My husband has been a police officer for 12 years. In 2016, the number of police officers who have died in the line of duty had increased over 300%. As the wife of a police officer, this was not easy to swallow. I always worried about my husband when he walks out the door, but this year that worry became fear. We found out we were going to foster this litter the same day that Officer [Ashley] Guindon had died. While watching the news and hearing all the names of the officers who had died in 2016 already, we decided to name the puppies after them. This was going to be our personal tribute. A way for Tom and I to remember his brothers and sisters in blue.The 10 puppies - named Dailey, Tartt, Leotta, Guindon, Carrigan, Lem (a nickname for Major Barney), Moszer, Hofer, Colson and Logsdon - will all be keeping the names that Tracy and Tom have given them once they are adopted, something that is a bit unique in the world of fostering.
"...[T]his started as just a personal tribute....[E]very other pup we have [fostered] had their names get changed when they go home. Not these guys. Each adopter will be keeping the names. That has never happened! I have fostered over 100 dogs and maybe a handful have kept their names."The impact of this tribute to fallen police officers has expanded further than Tracy or Tom would have ever imagined, even reaching the families of those who lost their loved ones in the line of duty. Puppies Leotta and Guindon will be adopted by the families of the respective fallen officers.
When [a previous adopter] shared the story on her [Facebook] page of how the puppies got their names, the Leotta family heard about it. They applied to adopt and will be adopting little Leotta sometime after 4/21. We received an email from Officer Ashley Guindon's aunt [who] recently lost her dog as well to a tragic accident and will be adopting little Guindon. Her new name will be 'Ash.'Another puppy, Colson, will be adopted by coworkers of Cpl. Colson, and two others - Dailey and Logsdon - will be adopted by police officers who do not have any relationship to the fallen officers but who were touched by the McMenamys' tribute. Tracy and Meret Hofer, the sister of Officer David Hofer, spoke several times, but Meret was unable to adopt at this time. Still, Tracy wants Meret to be able to be involved in the life of her late brother's namesake.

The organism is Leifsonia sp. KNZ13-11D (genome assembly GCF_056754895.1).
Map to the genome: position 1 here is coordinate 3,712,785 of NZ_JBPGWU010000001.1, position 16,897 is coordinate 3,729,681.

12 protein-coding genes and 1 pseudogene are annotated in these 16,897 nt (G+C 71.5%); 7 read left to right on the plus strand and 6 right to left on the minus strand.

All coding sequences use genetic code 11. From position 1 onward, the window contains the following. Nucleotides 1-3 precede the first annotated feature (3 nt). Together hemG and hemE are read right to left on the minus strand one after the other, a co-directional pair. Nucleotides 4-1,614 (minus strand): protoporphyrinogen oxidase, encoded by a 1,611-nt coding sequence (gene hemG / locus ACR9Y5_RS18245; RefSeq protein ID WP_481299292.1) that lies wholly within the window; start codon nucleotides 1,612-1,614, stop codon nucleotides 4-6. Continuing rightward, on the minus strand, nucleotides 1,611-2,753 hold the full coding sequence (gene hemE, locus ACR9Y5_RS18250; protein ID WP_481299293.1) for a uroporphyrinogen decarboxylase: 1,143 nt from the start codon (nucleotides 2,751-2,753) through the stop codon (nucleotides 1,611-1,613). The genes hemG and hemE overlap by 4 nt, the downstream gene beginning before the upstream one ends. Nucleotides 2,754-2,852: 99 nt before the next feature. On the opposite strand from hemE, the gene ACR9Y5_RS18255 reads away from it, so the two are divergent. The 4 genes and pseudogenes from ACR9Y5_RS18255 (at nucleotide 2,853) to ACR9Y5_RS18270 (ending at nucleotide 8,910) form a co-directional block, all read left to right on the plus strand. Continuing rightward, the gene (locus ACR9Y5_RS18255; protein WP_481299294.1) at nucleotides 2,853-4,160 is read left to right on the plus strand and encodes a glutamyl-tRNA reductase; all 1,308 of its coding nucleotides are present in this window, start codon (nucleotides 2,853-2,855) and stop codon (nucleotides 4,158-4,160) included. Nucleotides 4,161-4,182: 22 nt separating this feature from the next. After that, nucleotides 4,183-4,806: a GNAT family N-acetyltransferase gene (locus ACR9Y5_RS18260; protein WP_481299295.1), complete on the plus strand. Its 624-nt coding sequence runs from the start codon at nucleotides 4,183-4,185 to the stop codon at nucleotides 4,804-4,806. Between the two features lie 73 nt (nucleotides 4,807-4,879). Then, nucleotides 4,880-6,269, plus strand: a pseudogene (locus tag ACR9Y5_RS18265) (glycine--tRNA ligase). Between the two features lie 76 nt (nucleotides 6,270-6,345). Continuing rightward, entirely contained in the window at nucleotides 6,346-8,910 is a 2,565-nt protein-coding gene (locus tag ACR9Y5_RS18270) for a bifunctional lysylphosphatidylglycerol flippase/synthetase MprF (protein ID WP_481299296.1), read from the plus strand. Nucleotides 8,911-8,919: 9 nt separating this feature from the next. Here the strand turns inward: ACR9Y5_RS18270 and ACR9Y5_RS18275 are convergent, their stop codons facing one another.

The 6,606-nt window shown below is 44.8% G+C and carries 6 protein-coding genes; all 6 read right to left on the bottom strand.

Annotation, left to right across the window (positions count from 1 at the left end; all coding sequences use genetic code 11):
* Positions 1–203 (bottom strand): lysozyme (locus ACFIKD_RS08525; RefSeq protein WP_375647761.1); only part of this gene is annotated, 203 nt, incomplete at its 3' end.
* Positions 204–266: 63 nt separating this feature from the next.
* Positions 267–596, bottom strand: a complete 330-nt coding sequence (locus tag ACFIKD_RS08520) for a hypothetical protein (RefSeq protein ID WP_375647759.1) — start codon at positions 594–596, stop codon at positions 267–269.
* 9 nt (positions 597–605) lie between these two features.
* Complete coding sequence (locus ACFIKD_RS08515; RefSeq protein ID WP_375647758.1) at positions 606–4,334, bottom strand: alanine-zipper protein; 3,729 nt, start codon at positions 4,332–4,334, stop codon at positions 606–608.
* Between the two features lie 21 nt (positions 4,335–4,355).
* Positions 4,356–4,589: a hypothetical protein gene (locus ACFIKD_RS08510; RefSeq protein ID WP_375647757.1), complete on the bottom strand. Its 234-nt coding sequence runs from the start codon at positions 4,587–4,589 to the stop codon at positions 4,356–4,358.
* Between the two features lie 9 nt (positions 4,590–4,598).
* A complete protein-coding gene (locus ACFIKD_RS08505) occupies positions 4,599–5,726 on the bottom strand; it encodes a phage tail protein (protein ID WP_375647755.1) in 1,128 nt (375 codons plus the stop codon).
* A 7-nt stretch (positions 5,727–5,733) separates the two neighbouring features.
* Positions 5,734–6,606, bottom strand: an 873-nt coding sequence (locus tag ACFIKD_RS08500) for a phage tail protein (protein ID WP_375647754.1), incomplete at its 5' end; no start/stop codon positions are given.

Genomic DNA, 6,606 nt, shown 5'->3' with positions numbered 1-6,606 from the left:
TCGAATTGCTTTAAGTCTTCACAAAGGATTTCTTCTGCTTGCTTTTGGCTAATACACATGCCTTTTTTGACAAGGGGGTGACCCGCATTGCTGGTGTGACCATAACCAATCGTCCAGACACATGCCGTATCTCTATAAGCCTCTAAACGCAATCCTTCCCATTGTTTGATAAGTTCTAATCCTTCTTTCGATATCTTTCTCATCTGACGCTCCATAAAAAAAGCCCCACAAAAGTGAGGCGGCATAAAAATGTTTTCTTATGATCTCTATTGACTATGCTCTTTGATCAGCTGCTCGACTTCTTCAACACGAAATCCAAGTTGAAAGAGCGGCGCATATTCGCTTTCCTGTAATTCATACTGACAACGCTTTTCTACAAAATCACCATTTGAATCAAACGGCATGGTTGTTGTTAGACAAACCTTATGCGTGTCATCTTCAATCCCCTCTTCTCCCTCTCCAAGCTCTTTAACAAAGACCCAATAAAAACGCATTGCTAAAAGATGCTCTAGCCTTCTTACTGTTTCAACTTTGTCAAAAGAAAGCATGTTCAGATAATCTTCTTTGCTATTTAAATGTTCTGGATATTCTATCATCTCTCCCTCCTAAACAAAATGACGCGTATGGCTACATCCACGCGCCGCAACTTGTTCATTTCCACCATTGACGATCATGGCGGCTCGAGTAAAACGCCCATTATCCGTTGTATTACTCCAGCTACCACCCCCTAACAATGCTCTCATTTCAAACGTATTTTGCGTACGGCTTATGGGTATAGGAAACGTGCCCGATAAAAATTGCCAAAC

We promised lots of updates so that [Meret] could watch little Hofer grow.It could be stated that fostering is always a personal experience, but these 10 little pups have left an extra special mark on their foster parents.
"I think the MOST touching thing personally (for Tom and I) was the outpouring of support for our men and women in law enforcement. Of course, speaking with the families was so emotional....Although we never knew these officers, their death hit close to home for us. After talking with the families and learning about each one on a more personal level, made us feel that much closer to them."All 10 puppies should be in their new homes by April 23rd, given that they were healthy at their last veterinarian visit. Whether or not each family of the fallen officers is adopting their family member's namesake, the incredible sentiment behind their names has been the same. [bp_related_article] Said Tracy:
"Each family member or friend has explained it in their own way, but in the end it was a common thought. These puppies are bringing happiness back to their lives after such a tragic loss."Operation Paws for Homes, a 501(c)(3) organization which serves Maryland, Virginia, Washington D.C. and south central Pennsylvania, is always looking for additional foster homes, which you can apply to be by clicking here.
H/t Life With Dogs
All images sourced from Tracy McMenamy.